Senate Falls Short of Votes to Take Up Obama’s Big Jobs Bill

Washington – The Democrat-led Senate effectively killed President Barack Obama’s $447 billion jobs plan Tuesday as the White House and Democratic lawmakers talked of breaking the president’s plan into pieces to try to push it through Congress.

Senators voted 50-49 on a procedural move to take up Obama’s plan, but 60 votes were required under Senate rules for lawmakers to proceed on the measure.

Democrats control the chamber with 53 votes, but two Senate Democrats facing tough re-election bids _ Ben Nelson of Nebraska and Jon Tester of Montana _ voted with 46 Republicans to turn aside Obama’s plan. Senate Majority Leader Harry Reid, D-Nev., also joined the opposition in a tactical move that permits him under Senate rules to call the measure back up for future votes.

The vote was a setback for Obama, who has been crisscrossing the country trumpeting the bill and predicting that its defeat would be the fault of obstructionist Republicans.

Even before the vote was taken, Obama proposed salvaging his proposals by breaking the bill into smaller pieces and trying to get Congress to pass them one by one.

“If they don’t pass the whole package we’re going to break it up into constituent parts,” Obama told during a Tuesday meeting with his Jobs Council in Pittsburgh. “And having the relevant businesses get behind an effort to move this infrastructure agenda forward is a priority.”

After the vote, the White House issued an Obama statement, which said: “Tonight's vote is by no means the end of this fight,” and he vowed to work with Sen. Reid to move the plan’s pieces forward.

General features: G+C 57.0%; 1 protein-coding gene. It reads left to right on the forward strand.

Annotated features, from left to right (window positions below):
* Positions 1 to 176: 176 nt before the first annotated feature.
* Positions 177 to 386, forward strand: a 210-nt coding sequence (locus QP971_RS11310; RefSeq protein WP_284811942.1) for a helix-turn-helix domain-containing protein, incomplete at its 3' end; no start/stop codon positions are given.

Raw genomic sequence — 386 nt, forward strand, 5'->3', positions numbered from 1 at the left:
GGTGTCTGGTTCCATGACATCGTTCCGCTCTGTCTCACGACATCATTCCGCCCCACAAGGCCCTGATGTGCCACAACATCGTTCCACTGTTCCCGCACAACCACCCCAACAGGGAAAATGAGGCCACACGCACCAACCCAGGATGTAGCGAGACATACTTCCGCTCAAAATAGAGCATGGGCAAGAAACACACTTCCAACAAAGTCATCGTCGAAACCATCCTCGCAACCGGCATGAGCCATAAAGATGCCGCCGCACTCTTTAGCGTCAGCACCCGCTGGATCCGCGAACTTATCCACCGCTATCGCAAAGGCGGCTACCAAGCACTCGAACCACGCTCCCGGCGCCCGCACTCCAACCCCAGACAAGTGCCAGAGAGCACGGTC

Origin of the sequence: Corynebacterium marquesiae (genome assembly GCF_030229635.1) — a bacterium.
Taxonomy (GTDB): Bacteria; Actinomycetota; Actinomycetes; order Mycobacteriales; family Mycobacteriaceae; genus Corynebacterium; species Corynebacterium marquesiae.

Even breaking it into separate pieces might not save the president’s plan. Some senators who had serious reservations about his whole plan, but voted to debate it, indicated that they retain serious misgivings about various portions of it.

“If a vote was called on the American Jobs Act as it is now … I would vote against it,” said Sen. Joseph Lieberman, a Connecticut independent, who voted to proceed with debate Tuesday. “The bottom line here is that I don't believe the potential in this act for creating jobs justifies adding another $500 billion to our almost $15 trillion national debt.”

Even if the plan had survived Tuesday's vote and eventually passed the Senate, leaders in the Republican-controlled House of Representatives already had proclaimed the president's package dead on arrival — and they control enough votes to ensure that.

The president's plan calls for $175 billion in new federal spending for highway and other public works projects, an extension of unemployment benefits and help for states to prevent teacher layoffs. It also offers $272 billion in tax relief for companies and individuals through cuts in payroll taxes and accelerated deductions for business investments.

Obama initially wanted to pay for his proposal by increasing taxes on individuals who make more than $200,000 a year and joint filers who earn more than $250,000. But that was highly unpopular among senators of both parties. Democratic lawmakers scuttled the White House payment proposal last week and replaced it with a 5.6 percent surtax on incomes of more than $1 million — sharpening the political message of how Democrats differ from Republicans in focusing higher taxes only on the rich.

Congressional Republicans, who supported a payroll tax cut last year and backed tax breaks for businesses in the past, opposed the increased spending in the president's plan and the surtax.

Like their House colleagues, Senate Republicans dismissed Obama's plan as more of a campaign-season stunt than serious legislation.

“What matters most to the Democrats who control the Senate … is that they have an issue to run on for next year,” said Senate Minority Leader Mitch McConnell, R-Ky. “This whole exercise, by their own admission, is a charade meant to give Democrats a political edge in an election that's 13 months away.”

Senate Majority Leader Harry Reid, D-Nev., said it was Republicans, not Democrats, who were guilty of playing politics over Obama's jobs plan.

“I guess Republicans think if the economy improves it might help President Obama,” Reid said.

© 2011 McClatchy-Tribune Information Services

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